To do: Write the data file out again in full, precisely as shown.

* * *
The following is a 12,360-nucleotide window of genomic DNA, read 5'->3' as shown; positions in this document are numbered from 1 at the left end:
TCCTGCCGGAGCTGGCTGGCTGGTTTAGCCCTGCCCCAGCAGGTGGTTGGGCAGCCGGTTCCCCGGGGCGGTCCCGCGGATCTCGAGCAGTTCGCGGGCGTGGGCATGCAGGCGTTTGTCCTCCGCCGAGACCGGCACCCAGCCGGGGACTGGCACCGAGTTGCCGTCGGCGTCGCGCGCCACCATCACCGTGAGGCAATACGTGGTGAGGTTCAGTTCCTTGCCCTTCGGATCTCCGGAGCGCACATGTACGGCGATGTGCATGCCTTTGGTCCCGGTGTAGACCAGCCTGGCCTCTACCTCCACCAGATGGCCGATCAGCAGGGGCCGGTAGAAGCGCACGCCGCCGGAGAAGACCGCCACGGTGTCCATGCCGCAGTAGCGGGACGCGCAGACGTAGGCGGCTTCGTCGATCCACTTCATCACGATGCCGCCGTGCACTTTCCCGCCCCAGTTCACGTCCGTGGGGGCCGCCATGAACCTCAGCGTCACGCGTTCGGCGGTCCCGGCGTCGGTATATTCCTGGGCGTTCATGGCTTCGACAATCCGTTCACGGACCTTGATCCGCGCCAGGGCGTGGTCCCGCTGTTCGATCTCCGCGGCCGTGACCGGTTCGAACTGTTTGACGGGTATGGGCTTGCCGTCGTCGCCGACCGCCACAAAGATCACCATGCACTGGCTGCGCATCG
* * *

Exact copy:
The following is a 12,360-nucleotide window of genomic DNA, read 5'->3' as shown; positions in this document are numbered from 1 at the left end:
TCCTGCCGGAGCTGGCTGGCTGGTTTAGCCCTGCCCCAGCAGGTGGTTGGGCAGCCGGTTCCCCGGGGCGGTCCCGCGGATCTCGAGCAGTTCGCGGGCGTGGGCATGCAGGCGTTTGTCCTCCGCCGAGACCGGCACCCAGCCGGGGACTGGCACCGAGTTGCCGTCGGCGTCGCGCGCCACCATCACCGTGAGGCAATACGTGGTGAGGTTCAGTTCCTTGCCCTTCGGATCTCCGGAGCGCACATGTACGGCGATGTGCATGCCTTTGGTCCCGGTGTAGACCAGCCTGGCCTCTACCTCCACCAGATGGCCGATCAGCAGGGGCCGGTAGAAGCGCACGCCGCCGGAGAAGACCGCCACGGTGTCCATGCCGCAGTAGCGGGACGCGCAGACGTAGGCGGCTTCGTCGATCCACTTCATCACGATGCCGCCGTGCACTTTCCCGCCCCAGTTCACGTCCGTGGGGGCCGCCATGAACCTCAGCGTCACGCGTTCGGCGGTCCCGGCGTCGGTATATTCCTGGGCGTTCATGGCTTCGACAATCCGTTCACGGACCTTGATCCGCGCCAGGGCGTGGTCCCGCTGTTCGATCTCCGCGGCCGTGACCGGTTCGAACTGTTTGACGGGTATGGGCTTGCCGTCGTCGCCGACCGCCACAAAGATCACCATGCACTGGCTGCGCATCG